Alice in Wonderland “The Walrus and the Carpenter” (1951)

When you break Alice in Wonderland down, it’s obvious that the film is really a series of isolated stories tied together by the narrative of Alice exploring Wonderland. One such story is “The Walrus and the Carpenter” as told to the wandering Alice by Tweedle-Dee and Tweedle-Dum. I’ve been tempted several times to include this scene in my Disturbing Disney series because of one particular moment, but for now I’ll let you decide for yourselves if it’s disturbing or not.

As Tweedle-Dee and Tweedle-Dum narrate: A Walrus and a Carpenter are walking along a beach one day, which could be cleared of all its sand in half a year (the carpenter says) as long as you don’t mind the work involved that is.


Work!!? (the Walrus is clearly averse to doing any work whatsoever) In fact, whenever the subject of work (or any kind of labor) is mentioned, the Walrus launches into this tune:

The time has come to talk of other things
Of shoes and ships and sealing wax
Of cabbages and kings
And why the sea is boiling hot
And whether pigs have wings
No work today!
We’re cabbages and kings

The carpenter then spots a bed of oysters in the ocean nearby, and being dreadfully hungry, points them out to the Walrus, who wants them as well. Thus, he marches into the ocean (while the carpenter builds a restaurant from scratch) and entices the oysters to follow him saying:

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Oh, uh, Oysters, come and walk with us
The day is warm and bright
A pleasant walk
A pleasant talk
Would be a sheer delight

Even though Mother Oyster advises all her oyster children to remain in their beds, the Walrus wins out by blustering on:

Yes, yes, of course, of course, but, uh, ha, ha!

The time has come, my little friends
To talk of other things
Of shoes and ships and sealing wax
Cabbages and kings
And why the sea is boiling hot
And whether pigs have wings, ha ha
Come, run away
With cabbages and kings!


And so the oysters march off behind the Walrus and this is where it starts to get disturbing. For the oysters aren’t just oysters, they now run along the beach like little girls in dresses and bonnets (with happy smiling faces), which makes what happens next all the more menacing. The Walrus marches the oyster girls straight into the ready-made restaurant, and after sending the Carpenter away on a wild goose chase, draws the oyster girls in ever closer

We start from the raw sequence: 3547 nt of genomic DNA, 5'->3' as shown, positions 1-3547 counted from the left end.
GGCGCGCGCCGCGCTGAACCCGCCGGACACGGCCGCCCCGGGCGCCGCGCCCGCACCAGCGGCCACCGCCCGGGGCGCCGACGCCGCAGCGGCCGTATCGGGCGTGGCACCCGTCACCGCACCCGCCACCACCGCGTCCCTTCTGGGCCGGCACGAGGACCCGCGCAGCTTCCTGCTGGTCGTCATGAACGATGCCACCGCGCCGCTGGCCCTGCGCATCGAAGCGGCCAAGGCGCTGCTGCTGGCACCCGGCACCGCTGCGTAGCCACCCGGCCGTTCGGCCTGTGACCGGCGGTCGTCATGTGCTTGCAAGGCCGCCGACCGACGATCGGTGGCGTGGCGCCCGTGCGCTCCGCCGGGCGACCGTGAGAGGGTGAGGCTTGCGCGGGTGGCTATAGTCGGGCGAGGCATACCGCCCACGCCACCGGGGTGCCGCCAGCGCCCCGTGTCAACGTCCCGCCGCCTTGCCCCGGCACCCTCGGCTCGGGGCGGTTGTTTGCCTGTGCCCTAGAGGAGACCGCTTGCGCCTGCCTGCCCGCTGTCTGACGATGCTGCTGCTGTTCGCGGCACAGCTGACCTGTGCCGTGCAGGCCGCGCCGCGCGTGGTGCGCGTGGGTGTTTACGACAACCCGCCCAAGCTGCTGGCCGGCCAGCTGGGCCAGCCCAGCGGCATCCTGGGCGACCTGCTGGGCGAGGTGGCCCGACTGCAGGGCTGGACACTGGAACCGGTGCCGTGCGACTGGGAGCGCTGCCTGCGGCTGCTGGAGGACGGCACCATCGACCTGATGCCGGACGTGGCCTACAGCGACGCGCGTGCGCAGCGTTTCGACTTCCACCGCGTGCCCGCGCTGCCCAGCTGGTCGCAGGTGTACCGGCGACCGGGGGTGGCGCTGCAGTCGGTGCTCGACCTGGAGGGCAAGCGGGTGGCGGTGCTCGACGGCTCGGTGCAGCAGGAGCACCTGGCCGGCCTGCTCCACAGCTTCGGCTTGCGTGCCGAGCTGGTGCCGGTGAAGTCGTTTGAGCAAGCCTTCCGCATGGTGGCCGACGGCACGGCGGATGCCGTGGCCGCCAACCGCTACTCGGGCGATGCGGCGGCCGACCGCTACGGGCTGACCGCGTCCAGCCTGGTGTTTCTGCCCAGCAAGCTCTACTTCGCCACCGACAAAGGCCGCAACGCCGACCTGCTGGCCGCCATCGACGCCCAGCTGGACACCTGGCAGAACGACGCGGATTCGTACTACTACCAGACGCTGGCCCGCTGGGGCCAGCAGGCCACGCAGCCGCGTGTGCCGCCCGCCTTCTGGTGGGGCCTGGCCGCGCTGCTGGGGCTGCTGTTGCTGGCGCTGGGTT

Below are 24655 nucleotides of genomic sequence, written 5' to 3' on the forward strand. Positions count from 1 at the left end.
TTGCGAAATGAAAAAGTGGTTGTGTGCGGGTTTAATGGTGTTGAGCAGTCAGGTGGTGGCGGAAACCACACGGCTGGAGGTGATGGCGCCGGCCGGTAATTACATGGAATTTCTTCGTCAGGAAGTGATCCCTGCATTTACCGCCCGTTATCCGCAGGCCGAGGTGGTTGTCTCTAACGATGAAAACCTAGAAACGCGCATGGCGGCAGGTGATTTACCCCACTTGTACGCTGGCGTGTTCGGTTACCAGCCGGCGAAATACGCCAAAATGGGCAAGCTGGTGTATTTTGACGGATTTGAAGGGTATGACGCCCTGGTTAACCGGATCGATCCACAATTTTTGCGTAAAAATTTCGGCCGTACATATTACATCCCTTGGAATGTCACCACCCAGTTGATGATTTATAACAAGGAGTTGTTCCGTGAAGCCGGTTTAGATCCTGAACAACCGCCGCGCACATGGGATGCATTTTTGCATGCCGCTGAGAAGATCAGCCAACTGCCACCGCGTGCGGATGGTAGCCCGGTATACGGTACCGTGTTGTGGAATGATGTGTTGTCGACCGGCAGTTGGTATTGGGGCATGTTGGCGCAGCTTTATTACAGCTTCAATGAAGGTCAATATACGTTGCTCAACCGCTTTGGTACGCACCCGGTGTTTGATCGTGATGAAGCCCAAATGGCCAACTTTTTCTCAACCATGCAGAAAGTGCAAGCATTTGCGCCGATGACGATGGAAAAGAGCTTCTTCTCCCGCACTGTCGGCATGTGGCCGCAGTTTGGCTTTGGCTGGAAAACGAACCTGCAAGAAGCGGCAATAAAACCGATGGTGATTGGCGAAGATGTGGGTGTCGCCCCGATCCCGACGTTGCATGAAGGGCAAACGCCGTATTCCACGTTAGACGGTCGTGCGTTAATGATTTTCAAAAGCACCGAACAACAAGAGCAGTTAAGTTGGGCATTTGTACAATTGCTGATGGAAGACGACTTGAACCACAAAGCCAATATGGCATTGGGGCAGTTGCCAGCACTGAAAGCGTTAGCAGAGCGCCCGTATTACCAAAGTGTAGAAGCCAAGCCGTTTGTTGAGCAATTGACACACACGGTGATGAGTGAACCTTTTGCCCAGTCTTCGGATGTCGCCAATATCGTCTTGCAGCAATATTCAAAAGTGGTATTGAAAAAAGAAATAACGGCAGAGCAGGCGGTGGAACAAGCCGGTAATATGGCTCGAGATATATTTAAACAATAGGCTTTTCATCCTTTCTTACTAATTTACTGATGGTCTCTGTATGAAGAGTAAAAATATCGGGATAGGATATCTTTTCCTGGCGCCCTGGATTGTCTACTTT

Well, yes, yes, splendid idea, ha ha!
Very good, indeed
Now, if you’re ready, Oysters, dear
We can begin the feed

(Oysters): FEED??

Oh, yes…

The time has come, my little friends
To talk of food and things

We don’t see what happens next but you know what’s going to happen. By the time the Carpenter comes back with the bread and sauce for the oysters, it’s too late, they’ve all been eaten by the Walrus!! This is too much for the Carpenter who chases the Walrus back down the beach in a rage over being swindled out of an oyster dinner. But what I’d like to get back to is this scene with the Walrus alone with the Oysters: it is downright menacing I think! Just go back and look at that picture of the Walrus with his evil grin as it dawns on the oysters what’s about to happen. I think it’s pretty disturbing, but what do you think? Let me know your thoughts in the comments below and have a great day!

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See also:

Disney Soundtracks A-Z

Alice in Wonderland “In a World of My Own” (1951)

Alice in Wonderland “All in the Golden Afternoon” (1951)

Alice in Wonderland “The Un-Birthday Song” (1951)

Alice in Wonderland “Painting the Roses Red” (1951)


1 thought on “Alice in Wonderland “The Walrus and the Carpenter” (1951)

  1. Pingback: Alice in Wonderland “Very Good Advice” (1951) | Film Music Central

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